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Less Common Features

00:00 In the previous lesson, I covered how to control the number of parameters given to an argument. In this lesson, I’m going to cover a mix of smaller things you might find useful.

00:11 This lesson is going to cover three quick, unrelated topics. First, how to restrict what values are acceptable to the parser. Second, how to make flags mutually exclusive. And third, how to read your arguments from a file.

00:27 Sometimes you want your parameters to be from a given set. Enter the choices parameter. You can use it both for positional arguments and optional flags. Here, I’ve set it for a positional argument that can only contain either "box" or "carton".

00:44 You can also use it with optional flags. choices takes an iterable. So instead of writing out 1 through 5, you can use the .range() method, like I have done here.

00:55 I’ve also introduced another small thing, the required parameter. Normally, optional flags are, well, optional. Adding the required flag makes them mandatory. Run, Forrest, run!

01:12 Nothing surprising here …

01:18 or here. If I miss the required flag, it complains …

01:30 and same if I use something besides "box" or "carton". Mmm, truckloads of chocolate. This next miscellaneous bit is mutually exclusive arguments.

01:47 Using the parser’s .add_mutually_exclusive_group() method, you get a group object, which you can then configure. In this case, I want to force the user to give exactly one of the two choices, so I set the group to be required.

02:00 You then add arguments to the group the same way you would add an argument to your parser. The exact same argument features are supported. My first argument is a Boolean named --light, and my second is a Boolean named --dark. What droids? I don’t see any droids.

02:21 There’s the light side. There’s the dark side.

02:33 And there’s the angry side. Got to pick one. You’ve got to pick one.

02:43 And there you go, required mutually exclusive arguments. If you’ve got a lot of positional arguments that you use over and over again, argparse has a feature that can shorten the amount of typing you have to do.

02:59 You can specify positional arguments in a file. To do this, you use the fromfile_prefix_chars parameter. What this does is allow you to give an argument that starts with the @ character in this case and contains the name of a file.

03:15 argparse will then read that file and use each line of that file as a positional argument. On line 4, I’m also setting another parameter. This is the allow_abbrev value. Setting this to False disallows the use of abbreviations in optional flags.

03:34 I’ll explain that more in a second. To set up the example, the snowwhite script takes four positional arguments and then a Boolean flag. The script is yet another Mad Libs example with the optional feature of turning it into shoutcase. Before I show you snowwhite, let me step back to starwars for a moment.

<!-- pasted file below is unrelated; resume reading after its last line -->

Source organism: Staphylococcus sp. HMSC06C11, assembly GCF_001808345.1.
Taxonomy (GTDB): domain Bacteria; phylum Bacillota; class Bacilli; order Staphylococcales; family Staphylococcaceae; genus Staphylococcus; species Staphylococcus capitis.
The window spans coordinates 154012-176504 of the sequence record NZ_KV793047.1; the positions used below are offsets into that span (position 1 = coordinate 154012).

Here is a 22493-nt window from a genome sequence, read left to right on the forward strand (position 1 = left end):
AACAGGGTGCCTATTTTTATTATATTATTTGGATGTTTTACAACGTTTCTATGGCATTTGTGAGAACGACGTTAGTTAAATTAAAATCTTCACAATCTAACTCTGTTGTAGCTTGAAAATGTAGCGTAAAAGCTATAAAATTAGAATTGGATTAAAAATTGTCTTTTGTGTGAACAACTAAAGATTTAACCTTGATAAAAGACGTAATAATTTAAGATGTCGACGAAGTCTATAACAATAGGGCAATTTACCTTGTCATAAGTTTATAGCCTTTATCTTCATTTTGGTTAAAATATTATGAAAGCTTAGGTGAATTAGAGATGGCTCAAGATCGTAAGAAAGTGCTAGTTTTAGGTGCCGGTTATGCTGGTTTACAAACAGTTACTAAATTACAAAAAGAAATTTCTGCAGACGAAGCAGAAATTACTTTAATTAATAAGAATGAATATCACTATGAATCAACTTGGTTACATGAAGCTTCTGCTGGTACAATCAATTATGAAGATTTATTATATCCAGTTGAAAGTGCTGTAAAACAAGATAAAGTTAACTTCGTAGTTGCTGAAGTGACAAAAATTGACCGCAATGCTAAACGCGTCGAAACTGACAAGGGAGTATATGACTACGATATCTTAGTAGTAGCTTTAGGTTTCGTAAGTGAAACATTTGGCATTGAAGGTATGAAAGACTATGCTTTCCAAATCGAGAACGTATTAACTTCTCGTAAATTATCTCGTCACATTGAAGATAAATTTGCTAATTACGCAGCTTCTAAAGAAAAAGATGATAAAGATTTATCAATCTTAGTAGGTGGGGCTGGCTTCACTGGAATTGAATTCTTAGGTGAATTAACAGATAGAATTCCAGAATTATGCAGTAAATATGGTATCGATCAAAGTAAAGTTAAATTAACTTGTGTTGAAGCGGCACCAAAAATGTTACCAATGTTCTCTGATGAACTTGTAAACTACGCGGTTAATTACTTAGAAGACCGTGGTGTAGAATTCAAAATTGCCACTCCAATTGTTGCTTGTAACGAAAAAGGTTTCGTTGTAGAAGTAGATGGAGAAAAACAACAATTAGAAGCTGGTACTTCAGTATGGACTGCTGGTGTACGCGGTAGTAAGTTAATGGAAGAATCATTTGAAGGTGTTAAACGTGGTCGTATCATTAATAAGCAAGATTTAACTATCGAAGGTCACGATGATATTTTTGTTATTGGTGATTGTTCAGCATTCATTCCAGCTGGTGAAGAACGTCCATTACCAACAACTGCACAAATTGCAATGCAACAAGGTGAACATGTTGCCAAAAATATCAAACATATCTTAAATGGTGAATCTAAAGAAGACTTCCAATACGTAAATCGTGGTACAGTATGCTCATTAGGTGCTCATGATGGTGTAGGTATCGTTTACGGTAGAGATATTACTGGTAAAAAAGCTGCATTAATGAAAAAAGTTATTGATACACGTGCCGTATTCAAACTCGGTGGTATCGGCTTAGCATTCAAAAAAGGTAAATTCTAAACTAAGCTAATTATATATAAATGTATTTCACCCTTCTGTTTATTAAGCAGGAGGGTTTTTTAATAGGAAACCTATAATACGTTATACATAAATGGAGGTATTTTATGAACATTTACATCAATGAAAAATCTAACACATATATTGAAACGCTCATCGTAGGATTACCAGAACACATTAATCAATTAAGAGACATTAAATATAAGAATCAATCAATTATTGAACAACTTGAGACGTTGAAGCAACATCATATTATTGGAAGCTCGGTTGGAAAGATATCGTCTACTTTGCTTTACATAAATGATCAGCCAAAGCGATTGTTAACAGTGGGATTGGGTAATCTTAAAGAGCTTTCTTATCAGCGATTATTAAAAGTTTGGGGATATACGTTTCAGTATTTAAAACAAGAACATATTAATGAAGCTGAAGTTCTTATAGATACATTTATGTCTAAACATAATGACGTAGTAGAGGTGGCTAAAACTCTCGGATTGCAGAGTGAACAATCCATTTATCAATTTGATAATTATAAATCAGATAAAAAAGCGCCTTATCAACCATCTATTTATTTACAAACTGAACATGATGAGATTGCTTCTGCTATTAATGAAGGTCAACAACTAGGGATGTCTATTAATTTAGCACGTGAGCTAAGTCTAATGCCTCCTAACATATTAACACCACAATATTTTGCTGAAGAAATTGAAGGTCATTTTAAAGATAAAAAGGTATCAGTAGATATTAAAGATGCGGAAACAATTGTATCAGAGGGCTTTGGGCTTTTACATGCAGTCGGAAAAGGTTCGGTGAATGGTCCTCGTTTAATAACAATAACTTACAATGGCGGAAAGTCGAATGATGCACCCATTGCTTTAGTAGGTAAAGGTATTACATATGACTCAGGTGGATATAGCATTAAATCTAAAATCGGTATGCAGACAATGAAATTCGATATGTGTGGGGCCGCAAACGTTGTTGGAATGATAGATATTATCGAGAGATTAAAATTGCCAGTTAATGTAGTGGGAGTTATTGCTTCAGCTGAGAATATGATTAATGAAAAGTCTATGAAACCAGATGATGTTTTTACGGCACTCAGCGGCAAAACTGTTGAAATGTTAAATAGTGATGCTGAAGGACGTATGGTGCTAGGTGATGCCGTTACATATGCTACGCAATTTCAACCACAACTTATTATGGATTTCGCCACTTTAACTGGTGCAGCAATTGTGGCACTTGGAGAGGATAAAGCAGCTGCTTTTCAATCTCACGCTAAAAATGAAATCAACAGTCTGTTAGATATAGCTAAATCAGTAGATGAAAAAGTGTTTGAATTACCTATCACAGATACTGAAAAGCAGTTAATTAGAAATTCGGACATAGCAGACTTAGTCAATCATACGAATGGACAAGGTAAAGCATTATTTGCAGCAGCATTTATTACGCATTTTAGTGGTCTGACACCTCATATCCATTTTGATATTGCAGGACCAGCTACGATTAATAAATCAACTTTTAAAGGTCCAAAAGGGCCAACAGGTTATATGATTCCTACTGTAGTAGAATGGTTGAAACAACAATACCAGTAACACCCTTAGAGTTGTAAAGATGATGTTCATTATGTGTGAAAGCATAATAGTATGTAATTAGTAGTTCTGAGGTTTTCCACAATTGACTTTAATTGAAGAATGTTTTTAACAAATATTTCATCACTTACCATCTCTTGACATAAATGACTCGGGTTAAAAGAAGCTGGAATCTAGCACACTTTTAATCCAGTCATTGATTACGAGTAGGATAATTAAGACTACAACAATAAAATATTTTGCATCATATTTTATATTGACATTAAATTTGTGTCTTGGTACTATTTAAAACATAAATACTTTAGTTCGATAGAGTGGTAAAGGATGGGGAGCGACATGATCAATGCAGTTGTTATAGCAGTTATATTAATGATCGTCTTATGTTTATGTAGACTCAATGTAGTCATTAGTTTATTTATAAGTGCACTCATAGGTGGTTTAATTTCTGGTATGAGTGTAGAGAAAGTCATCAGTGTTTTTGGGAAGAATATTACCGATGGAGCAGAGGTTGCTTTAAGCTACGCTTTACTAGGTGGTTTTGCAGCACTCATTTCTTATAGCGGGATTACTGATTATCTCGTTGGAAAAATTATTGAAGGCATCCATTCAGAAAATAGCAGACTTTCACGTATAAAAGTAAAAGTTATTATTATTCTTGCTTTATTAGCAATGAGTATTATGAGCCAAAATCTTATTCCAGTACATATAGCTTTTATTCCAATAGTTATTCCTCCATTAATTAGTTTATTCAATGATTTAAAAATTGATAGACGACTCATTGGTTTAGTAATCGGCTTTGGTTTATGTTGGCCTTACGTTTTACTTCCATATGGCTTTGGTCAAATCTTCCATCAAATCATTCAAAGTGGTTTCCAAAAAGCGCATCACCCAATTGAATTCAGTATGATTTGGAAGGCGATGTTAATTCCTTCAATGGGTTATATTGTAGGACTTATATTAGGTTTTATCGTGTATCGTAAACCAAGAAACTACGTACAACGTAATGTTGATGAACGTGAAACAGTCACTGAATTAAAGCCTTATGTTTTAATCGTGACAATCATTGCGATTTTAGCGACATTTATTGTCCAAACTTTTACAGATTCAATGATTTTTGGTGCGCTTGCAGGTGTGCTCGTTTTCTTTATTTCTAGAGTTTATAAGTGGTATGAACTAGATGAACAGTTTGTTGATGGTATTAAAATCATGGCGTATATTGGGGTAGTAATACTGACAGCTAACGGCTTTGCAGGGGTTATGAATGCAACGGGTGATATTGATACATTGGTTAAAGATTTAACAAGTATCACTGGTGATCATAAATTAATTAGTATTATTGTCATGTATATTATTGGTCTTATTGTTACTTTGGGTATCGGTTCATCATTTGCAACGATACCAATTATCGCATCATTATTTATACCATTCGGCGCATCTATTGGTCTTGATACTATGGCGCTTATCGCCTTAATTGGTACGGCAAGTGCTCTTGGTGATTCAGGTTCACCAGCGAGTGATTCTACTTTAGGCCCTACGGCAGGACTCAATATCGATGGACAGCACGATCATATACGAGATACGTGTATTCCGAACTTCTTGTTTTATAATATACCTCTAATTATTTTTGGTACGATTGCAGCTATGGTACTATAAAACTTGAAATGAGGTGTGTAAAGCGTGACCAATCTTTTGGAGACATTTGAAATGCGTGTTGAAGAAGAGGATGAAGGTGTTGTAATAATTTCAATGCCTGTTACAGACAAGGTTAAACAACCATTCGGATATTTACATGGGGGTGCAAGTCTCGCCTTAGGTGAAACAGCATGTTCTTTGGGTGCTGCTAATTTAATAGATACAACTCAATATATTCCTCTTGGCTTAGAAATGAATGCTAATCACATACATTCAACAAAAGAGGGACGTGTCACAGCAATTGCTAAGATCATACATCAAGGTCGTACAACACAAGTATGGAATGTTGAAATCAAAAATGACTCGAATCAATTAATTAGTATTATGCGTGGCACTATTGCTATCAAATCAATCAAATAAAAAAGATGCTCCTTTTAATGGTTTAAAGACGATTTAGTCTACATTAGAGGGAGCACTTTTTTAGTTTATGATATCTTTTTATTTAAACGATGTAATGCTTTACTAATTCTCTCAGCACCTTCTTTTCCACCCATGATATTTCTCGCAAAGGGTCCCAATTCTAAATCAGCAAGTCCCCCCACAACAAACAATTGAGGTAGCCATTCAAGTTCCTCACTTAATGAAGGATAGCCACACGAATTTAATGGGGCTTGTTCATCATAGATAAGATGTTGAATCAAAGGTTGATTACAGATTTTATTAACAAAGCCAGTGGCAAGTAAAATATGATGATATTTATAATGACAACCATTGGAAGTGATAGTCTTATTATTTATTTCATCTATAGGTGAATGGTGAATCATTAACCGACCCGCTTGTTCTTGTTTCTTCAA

04:02 Remember this? It was long ago, galaxy far away. argparse supports the use of shortened optional flags. You don’t have to type the whole thing.

04:15 See? --li is good enough. In fact, as long as it doesn’t cause ambiguity, you can take it down to one letter. But what, you might say, if I don’t want this feature? Well, then set allow_abbrev to False.

04:34 Can I just say shortening abbreviation to abbrev just seems like the right thing to do? Bravo, Python core team. Bravo. All right, here’s snowwhite.

05:00 This time I attempted to shorten --upper, but because of the allow_abbrev flag, it was disallowed. On to fromfile_prefix. In the background, I’ve created a file called madlib_snow. Here it is: four lines for our four arguments. To use this, you specify the name of the file, preceeded by the fromfile_prefix_chars character, which in this case was the @ sign.

05:34 And there you go. All the positional arguments without all the typing. A couple more quick customizations. These are done through additional parameters to the ArgumentParser initializer when you create the object.

05:50 If for some reason you don’t want your program to support the help screen, you can turn it off by using add_help=False. It is completely unclear to me why anyone would want to do this, but you can.

06:04 This one makes a bit more sense to me. You can also modify what character is used for your optional flags. It’s normally the - (dash), but you can change it to something else.

06:13 Windows programs often use / (slash) as their options character, so if you’re writing code for Windows, this is a useful thing. Next up, a couple more advanced topics: callable types and custom actions.

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